Monday, November 19, 2007

Campus show trials 

In today's StarTribune, Katherine Kersten describes a case of campus "making an example" of a student who made a flip joke. A student at the MCTC campus newspaper jokes about missed deadlines by creating a noose out of his sweatshirt drawstring, hangs it with a note of mock warning, and then removes it before leaving the newspaper's office. Within days, he is fired.
At a meeting set up by college authorities, he apologized profusely to staffers. He called the noose joke "unprofessional" but explained that it was a misunderstanding.

"Too late," one student responded, said Keith. "The staffer told me, 'An example needs to be made. We need to raise awareness of issues like this on campus.'

"They didn't want an apology," Keith added. "They wanted me out of there so they could launch the aftermath."
Not the student's best moment; it's a tasteless joke. But one could hardly have said he was singly out black student reporters for the noose. That did not matter.
"We are angry," Lisa Dean, president of Association of Black Collegiates, a student group, told the Star Tribune for an article about the incident. "If we do not nip it in the bud, it will spread and a lot of students may not want to attend this college because of racism."

At the P.C. circus' surreal climax, Keith unknowingly walked into a protest rally where a crowd vented outrage at his bigotr. Meanwhile, administrators scrambled to use the incident as a "chance to educate our students."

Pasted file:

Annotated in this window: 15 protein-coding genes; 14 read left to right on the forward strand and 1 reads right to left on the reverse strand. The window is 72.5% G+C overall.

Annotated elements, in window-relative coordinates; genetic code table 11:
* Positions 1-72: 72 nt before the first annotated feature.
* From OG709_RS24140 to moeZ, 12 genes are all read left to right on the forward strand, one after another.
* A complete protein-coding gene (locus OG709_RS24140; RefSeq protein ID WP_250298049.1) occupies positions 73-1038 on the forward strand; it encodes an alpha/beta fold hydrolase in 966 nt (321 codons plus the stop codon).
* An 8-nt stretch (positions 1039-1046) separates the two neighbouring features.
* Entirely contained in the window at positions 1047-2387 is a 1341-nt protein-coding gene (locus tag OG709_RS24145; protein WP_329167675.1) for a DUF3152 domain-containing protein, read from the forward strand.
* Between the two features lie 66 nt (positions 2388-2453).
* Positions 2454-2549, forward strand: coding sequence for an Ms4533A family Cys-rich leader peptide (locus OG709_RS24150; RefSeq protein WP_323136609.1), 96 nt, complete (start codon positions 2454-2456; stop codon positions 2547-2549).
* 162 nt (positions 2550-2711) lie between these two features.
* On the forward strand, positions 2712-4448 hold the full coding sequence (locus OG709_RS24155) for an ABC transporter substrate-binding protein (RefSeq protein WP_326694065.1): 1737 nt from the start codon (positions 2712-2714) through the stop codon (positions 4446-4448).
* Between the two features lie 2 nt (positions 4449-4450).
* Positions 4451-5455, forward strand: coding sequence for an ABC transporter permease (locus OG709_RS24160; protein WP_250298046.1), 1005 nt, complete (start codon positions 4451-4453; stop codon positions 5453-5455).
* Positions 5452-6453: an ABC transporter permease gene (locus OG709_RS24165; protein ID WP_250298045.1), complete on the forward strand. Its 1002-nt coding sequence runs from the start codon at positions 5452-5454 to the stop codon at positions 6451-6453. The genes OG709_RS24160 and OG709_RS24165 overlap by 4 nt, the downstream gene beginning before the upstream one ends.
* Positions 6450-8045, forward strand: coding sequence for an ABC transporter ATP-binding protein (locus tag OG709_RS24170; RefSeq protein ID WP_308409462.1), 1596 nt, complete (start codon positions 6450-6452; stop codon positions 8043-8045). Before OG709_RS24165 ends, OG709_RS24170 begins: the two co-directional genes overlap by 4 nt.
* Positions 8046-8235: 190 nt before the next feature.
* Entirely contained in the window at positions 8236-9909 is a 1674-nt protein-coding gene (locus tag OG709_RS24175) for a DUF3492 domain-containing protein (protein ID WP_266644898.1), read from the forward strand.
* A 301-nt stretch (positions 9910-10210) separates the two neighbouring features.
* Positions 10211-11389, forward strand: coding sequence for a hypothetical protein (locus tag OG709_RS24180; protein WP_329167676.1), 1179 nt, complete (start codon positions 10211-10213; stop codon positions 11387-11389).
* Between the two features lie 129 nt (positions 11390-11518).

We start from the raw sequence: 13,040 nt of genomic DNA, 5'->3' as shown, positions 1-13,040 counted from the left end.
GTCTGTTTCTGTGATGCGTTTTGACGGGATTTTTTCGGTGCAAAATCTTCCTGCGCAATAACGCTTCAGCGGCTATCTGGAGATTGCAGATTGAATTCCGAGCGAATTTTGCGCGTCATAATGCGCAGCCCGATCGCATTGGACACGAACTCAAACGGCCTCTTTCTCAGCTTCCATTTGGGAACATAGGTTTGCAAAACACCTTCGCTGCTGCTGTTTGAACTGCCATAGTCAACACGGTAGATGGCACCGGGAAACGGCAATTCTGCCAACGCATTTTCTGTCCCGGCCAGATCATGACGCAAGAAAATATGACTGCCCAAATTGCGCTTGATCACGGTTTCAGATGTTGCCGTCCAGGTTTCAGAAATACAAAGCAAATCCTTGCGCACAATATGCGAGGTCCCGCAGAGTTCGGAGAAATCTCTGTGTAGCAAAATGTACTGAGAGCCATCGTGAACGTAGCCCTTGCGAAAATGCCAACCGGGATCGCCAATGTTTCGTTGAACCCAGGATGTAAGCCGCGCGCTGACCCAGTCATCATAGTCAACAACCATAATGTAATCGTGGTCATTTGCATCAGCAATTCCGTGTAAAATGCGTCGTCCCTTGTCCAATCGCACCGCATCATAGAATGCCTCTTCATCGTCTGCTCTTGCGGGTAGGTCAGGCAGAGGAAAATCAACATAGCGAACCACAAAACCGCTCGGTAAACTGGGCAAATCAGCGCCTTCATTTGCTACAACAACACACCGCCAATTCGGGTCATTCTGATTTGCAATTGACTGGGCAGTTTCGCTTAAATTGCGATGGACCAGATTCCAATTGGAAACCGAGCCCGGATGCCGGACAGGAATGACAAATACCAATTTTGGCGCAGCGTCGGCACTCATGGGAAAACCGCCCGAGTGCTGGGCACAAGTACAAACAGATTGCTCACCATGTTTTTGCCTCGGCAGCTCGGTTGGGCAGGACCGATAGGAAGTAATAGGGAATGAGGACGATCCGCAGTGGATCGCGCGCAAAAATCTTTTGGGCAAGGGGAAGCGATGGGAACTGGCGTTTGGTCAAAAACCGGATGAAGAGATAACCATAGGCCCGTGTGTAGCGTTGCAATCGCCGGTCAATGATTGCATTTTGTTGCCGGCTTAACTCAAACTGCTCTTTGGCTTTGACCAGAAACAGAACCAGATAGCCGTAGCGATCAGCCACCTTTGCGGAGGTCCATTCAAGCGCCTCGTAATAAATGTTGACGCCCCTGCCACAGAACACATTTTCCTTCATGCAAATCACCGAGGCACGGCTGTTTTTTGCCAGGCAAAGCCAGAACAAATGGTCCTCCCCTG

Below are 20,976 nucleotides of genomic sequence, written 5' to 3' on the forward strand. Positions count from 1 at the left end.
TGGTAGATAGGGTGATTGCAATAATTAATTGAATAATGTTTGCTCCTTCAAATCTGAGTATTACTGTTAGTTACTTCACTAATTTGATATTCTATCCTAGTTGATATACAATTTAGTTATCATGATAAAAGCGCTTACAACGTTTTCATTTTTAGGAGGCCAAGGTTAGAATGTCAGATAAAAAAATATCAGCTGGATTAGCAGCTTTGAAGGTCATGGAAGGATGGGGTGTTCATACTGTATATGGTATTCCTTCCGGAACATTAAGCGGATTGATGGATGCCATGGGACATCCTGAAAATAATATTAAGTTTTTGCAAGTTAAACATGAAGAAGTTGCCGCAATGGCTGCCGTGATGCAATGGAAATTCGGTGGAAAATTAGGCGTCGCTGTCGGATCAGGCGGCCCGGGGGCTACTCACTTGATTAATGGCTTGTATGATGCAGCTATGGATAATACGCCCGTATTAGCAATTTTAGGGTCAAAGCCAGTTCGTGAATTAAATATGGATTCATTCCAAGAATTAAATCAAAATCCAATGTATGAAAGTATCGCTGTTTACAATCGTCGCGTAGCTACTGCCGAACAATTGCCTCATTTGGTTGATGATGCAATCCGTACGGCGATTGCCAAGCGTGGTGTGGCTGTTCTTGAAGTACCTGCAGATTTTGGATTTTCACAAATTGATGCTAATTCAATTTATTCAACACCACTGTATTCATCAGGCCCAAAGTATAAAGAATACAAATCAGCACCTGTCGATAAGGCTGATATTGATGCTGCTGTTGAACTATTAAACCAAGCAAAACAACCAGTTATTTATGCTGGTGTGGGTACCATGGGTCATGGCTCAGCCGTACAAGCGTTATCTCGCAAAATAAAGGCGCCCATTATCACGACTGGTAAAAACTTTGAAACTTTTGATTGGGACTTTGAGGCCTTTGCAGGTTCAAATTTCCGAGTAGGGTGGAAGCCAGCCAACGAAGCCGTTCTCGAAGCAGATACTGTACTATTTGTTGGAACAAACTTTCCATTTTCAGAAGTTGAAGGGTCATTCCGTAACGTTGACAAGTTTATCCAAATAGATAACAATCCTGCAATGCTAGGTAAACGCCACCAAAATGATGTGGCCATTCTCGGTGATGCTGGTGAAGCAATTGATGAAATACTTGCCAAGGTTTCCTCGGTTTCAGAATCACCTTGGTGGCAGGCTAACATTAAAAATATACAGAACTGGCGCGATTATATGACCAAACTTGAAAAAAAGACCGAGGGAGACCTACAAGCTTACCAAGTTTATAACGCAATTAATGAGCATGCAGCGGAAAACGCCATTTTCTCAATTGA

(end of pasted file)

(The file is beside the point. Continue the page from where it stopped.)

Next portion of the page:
Educate about what? You guessed it: "We want to educate around cultural understanding," Laura Fedock, interim associate vice president for academic and student affairs, told the Star Tribune. "We need to teach each other when something is offensive."
Kersten wonders if students learn anything else. But she then gets to the heart of the matter:
The thinly veiled secret is that an incident like this is a godsend to campus political posturers and must be milked for all it's worth.

Today, a favorite college pastime is fanning the flames of grievance. Victimhood is a tremendous source of moral power, and being outraged and oppressed is a sure bet to get your picture in the paper -- displaying a look of grave concern for all humanity.
On the St. Cloud State campus last week, some muttonhead scratched swastikas in our student union building. One was in the muticultural office, found last Tuesday. It's unlikely we'll ever figure out who did it. But this doesn't prevent one administrator of saying we will "come together as a community and develop a plan."

For what? If the perpetrator(s) are not on this campus, what good does it do? Because it gives the political posturers not only a photo op but power, power to impose a particular view of race. One member of the campus sent around a statement on the use of swastikas which concluded with this sentence:
While what might be thoughtless provocation should not be criminalized to an extent beyond room for education and socialization, hate crimes must be identified as such and condemned and persecuted.
The contradiction within that very sentence -- don't criminalize, but persecute -- is a shining example of the problem with the definition of hate crimes. (So too an exhortation at the bottom of his flyer advertising a public forum which says "Zero tolerance for undemocratic statements." In bold and underlined, just in case you might miss that.) At both these schools, statements of "zero tolerance" make it more difficult to have these conversations in the open.

Not that the posturers really care.

Labels: ,